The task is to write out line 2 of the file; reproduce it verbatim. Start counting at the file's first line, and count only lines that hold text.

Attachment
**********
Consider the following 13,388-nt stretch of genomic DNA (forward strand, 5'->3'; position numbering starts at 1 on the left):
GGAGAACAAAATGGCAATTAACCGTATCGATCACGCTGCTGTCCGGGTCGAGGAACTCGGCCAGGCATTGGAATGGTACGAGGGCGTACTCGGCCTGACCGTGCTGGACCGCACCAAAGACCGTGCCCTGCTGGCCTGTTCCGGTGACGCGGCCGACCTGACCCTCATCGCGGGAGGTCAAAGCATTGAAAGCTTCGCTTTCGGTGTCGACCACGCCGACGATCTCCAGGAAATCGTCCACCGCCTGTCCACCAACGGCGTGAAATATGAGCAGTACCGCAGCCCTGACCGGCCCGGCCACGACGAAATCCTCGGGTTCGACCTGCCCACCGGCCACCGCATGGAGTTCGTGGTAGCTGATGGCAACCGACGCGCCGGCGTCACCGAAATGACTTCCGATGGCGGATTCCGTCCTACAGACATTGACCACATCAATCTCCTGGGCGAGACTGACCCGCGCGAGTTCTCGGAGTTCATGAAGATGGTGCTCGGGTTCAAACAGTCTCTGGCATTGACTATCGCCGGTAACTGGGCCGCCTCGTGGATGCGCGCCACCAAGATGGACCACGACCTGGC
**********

GGAGAACAAAATGGCAATTAACCGTATCGATCACGCTGCTGTCCGGGTCGAGGAACTCGGCCAGGCATTGGAATGGTACGAGGGCGTACTCGGCCTGACCGTGCTGGACCGCACCAAAGACCGTGCCCTGCTGGCCTGTTCCGGTGACGCGGCCGACCTGACCCTCATCGCGGGAGGTCAAAGCATTGAAAGCTTCGCTTTCGGTGTCGACCACGCCGACGATCTCCAGGAAATCGTCCACCGCCTGTCCACCAACGGCGTGAAATATGAGCAGTACCGCAGCCCTGACCGGCCCGGCCACGACGAAATCCTCGGGTTCGACCTGCCCACCGGCCACCGCATGGAGTTCGTGGTAGCTGATGGCAACCGACGCGCCGGCGTCACCGAAATGACTTCCGATGGCGGATTCCGTCCTACAGACATTGACCACATCAATCTCCTGGGCGAGACTGACCCGCGCGAGTTCTCGGAGTTCATGAAGATGGTGCTCGGGTTCAAACAGTCTCTGGCATTGACTATCGCCGGTAACTGGGCCGCCTCGTGGATGCGCGCCACCAAGATGGACCACGACCTGGC